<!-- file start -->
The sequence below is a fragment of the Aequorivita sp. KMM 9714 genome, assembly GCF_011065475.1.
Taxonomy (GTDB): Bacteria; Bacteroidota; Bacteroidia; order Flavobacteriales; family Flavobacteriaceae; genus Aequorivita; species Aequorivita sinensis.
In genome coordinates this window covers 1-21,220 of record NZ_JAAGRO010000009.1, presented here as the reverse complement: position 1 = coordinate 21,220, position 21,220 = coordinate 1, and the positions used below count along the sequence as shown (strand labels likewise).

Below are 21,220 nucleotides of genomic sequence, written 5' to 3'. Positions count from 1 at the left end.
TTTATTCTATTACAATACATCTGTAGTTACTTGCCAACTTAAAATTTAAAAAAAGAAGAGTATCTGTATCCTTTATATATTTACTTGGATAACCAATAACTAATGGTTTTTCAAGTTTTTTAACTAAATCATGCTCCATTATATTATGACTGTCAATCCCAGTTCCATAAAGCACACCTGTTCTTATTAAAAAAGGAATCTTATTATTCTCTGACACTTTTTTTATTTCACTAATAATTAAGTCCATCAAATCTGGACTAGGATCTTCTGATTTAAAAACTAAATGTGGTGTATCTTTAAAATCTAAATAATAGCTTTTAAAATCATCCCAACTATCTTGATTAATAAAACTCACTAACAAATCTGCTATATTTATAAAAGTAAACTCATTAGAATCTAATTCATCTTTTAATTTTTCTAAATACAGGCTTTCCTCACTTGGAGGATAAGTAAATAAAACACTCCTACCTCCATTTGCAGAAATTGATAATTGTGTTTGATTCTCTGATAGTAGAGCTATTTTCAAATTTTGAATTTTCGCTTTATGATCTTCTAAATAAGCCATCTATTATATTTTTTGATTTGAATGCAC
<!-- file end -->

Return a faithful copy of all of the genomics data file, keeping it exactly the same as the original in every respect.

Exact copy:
The sequence below is a fragment of the Aequorivita sp. KMM 9714 genome, assembly GCF_011065475.1.
Taxonomy (GTDB): Bacteria; Bacteroidota; Bacteroidia; order Flavobacteriales; family Flavobacteriaceae; genus Aequorivita; species Aequorivita sinensis.
In genome coordinates this window covers 1-21,220 of record NZ_JAAGRO010000009.1, presented here as the reverse complement: position 1 = coordinate 21,220, position 21,220 = coordinate 1, and the positions used below count along the sequence as shown (strand labels likewise).

Below are 21,220 nucleotides of genomic sequence, written 5' to 3'. Positions count from 1 at the left end.
TTTATTCTATTACAATACATCTGTAGTTACTTGCCAACTTAAAATTTAAAAAAAGAAGAGTATCTGTATCCTTTATATATTTACTTGGATAACCAATAACTAATGGTTTTTCAAGTTTTTTAACTAAATCATGCTCCATTATATTATGACTGTCAATCCCAGTTCCATAAAGCACACCTGTTCTTATTAAAAAAGGAATCTTATTATTCTCTGACACTTTTTTTATTTCACTAATAATTAAGTCCATCAAATCTGGACTAGGATCTTCTGATTTAAAAACTAAATGTGGTGTATCTTTAAAATCTAAATAATAGCTTTTAAAATCATCCCAACTATCTTGATTAATAAAACTCACTAACAAATCTGCTATATTTATAAAAGTAAACTCATTAGAATCTAATTCATCTTTTAATTTTTCTAAATACAGGCTTTCCTCACTTGGAGGATAAGTAAATAAAACACTCCTACCTCCATTTGCAGAAATTGATAATTGTGTTTGATTCTCTGATAGTAGAGCTATTTTCAAATTTTGAATTTTCGCTTTATGATCTTCTAAATAAGCCATCTATTATATTTTTTGATTTGAATGCAC